Tyler Trent dies from a rare form of bone cancer.
He’d been described as a determined, willful child who has always had trouble saying “no.”
Tyler Trent, the Purdue University superfan who continued to attend sporting events and classes as he battled cancer, died Tuesday, according to a tweet from the Purdue Cancer Center. He was 20.
Using his Twitter handle, the tweet from the cancer center at 9:04 p.m. said, “It’s with the deepest sorrow that we have to say goodbye to @theTylerTrent. We have all become #TylerStrong. To his family, words can’t express how sorry we are that he has passed. His life May have been short, but his legacy with be forever.”
He received nationwide attention in his battle against cancer. Trent was first diagnosed with cancer when he was 15. He died while suffering from a rare bone cancer.
He was known for leading football fans in loud chants of “Cancer sucks.”
In 2017, Trent camped with another student to get good seats to a Purdue-Michigan football game, just hours after chemotherapy.
In the 2018 football season, he motivated the Purdue team to upset the Ohio State Buckeyes on national television.
His popularity took his to a wide variety of sports events as news of his bravery inspired many.
That popularity lead to the creation of a bobblehead earlier this year. It features Tyler in a black and gold Purdue blazer and a “Cancer Sucks” T-shirt, an image approved by Trent in “all capital letters.” The Bottlehead Hall of Fame and Museum has been donating $5 from each bobblehead sold to the V Foundation for Cancer Research and the Tyler Trent Cancer Research Endowment, charities chosen by Trent himself.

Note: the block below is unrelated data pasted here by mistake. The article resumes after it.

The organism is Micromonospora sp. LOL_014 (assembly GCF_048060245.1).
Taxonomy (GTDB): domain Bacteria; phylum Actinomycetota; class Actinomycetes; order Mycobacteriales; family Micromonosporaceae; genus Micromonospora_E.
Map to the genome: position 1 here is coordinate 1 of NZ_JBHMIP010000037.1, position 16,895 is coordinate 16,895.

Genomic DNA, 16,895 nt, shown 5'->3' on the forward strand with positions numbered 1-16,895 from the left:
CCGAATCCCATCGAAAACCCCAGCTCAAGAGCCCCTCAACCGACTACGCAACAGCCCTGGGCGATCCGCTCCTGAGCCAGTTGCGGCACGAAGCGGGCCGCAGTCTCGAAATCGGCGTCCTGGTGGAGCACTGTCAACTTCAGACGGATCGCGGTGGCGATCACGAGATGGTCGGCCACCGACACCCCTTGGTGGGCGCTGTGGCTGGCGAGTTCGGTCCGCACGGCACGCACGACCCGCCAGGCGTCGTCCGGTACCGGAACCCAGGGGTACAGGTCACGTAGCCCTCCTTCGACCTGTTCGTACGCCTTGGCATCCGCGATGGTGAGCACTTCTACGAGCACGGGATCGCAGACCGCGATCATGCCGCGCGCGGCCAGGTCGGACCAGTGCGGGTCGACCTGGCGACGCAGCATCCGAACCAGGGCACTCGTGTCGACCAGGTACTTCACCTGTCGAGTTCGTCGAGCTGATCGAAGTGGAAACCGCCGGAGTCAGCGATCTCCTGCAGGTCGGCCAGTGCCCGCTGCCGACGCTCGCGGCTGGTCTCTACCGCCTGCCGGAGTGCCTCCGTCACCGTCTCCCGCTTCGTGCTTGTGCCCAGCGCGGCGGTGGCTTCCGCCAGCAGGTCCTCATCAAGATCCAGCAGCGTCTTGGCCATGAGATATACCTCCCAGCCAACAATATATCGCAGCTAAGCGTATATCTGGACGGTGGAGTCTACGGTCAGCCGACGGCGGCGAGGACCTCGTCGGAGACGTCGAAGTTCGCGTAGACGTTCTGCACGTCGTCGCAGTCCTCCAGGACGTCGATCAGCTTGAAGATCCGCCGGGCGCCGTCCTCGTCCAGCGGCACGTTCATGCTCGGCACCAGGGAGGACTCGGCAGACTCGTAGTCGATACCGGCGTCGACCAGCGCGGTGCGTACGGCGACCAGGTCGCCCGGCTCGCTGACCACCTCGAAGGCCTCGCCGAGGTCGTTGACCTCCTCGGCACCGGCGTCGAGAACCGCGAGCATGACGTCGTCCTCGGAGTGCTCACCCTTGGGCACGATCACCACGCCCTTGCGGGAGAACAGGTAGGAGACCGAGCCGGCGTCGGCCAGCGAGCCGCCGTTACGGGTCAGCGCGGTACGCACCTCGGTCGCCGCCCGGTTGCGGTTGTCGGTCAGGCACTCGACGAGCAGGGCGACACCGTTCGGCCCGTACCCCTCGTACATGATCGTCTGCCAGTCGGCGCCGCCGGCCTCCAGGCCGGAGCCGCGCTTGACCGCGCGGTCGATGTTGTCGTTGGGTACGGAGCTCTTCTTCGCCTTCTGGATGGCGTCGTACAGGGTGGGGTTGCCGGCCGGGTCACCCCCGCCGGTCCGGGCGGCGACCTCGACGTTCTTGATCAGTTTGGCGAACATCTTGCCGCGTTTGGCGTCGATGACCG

More recently, “The Upset,” his autobiography was made available for preorder. A portion of the proceeds were to go toward Trent’s effort to raise $1 million for cancer research.
Trent earned an associate degree from Purdue in computer information technology.
Purdue President Mitch Daniels tweeted: “Heaven has another great Boilermaker tonight. Thank you, Tyler, for all you taught us and the inspiration you left us.”
The Indianapolis Colts tweeted: “We’ll forever be inspired by you, @theTylerTrent. Rest in Peace. #TylerStrong.”
The Indiana Hoosiers Twitter account: “An inspiration to us all. A life well-lived. #TylerStrong”
Indiana Gov. Eric Holcomb on Twitter: “@theTyler Trent was among the biggest, strongest & wisest people you could ever meet. He reminded us what being good is all about. I’m convinced Tyler was touched by our Lord & guided home every step of the way. Janet & I send our love to the Trent family & remain here for them.”
Indiana University football coach Tom Allen: “On behalf of @IndianaFootball, our thoughts and prayers are with Tyler Trent’s family. Tyler showed all of us the true essence of courage and fight.”
Purdue men’s basketball coach Matt Painter: RIP @theTylerTrent. Your fight, determination and inspiration to so many will not be forgotten. Your impact will continue for many years.”
Riley Children’s Foundation tweeted: “Thank you so much for your drive, compassion, intelligence and your inspiring message. We are, and will forever be, #TylerStrong.”
College sports commentator Dick Vitale: “Yes Trent Tyler was such an inspiration/ he wanted so badly to help other young ppl / May he RIP U can join many by donating to the TRENT TYLER FUND as @TheVFoundation has a grant in his name.”
Former Indianapolis Colts player Pat McAfee: “Rest easy @theTylerTrent… You made the world a better place. You inspired millions. And we were all very lucky to be in your presence… Cheers to a life that made a real difference”
Purdue Alumni on Twitter: “Thank you, @theTylerTrent for touching our hearts for changing our lives for uniting our Purdue community. If you would like to help #HammerDownCancer, the @PUCancerCenter has set up the TylerTrent Cancer Research Endowment: http://www.giving.purdue.edu/tylerstrong.”
The Indiana Pacers: “We offer our sincere condolences to the family of @theTylerTrent. The courage in which he lived his life was an inspiration to all of us. His legacy will live on.”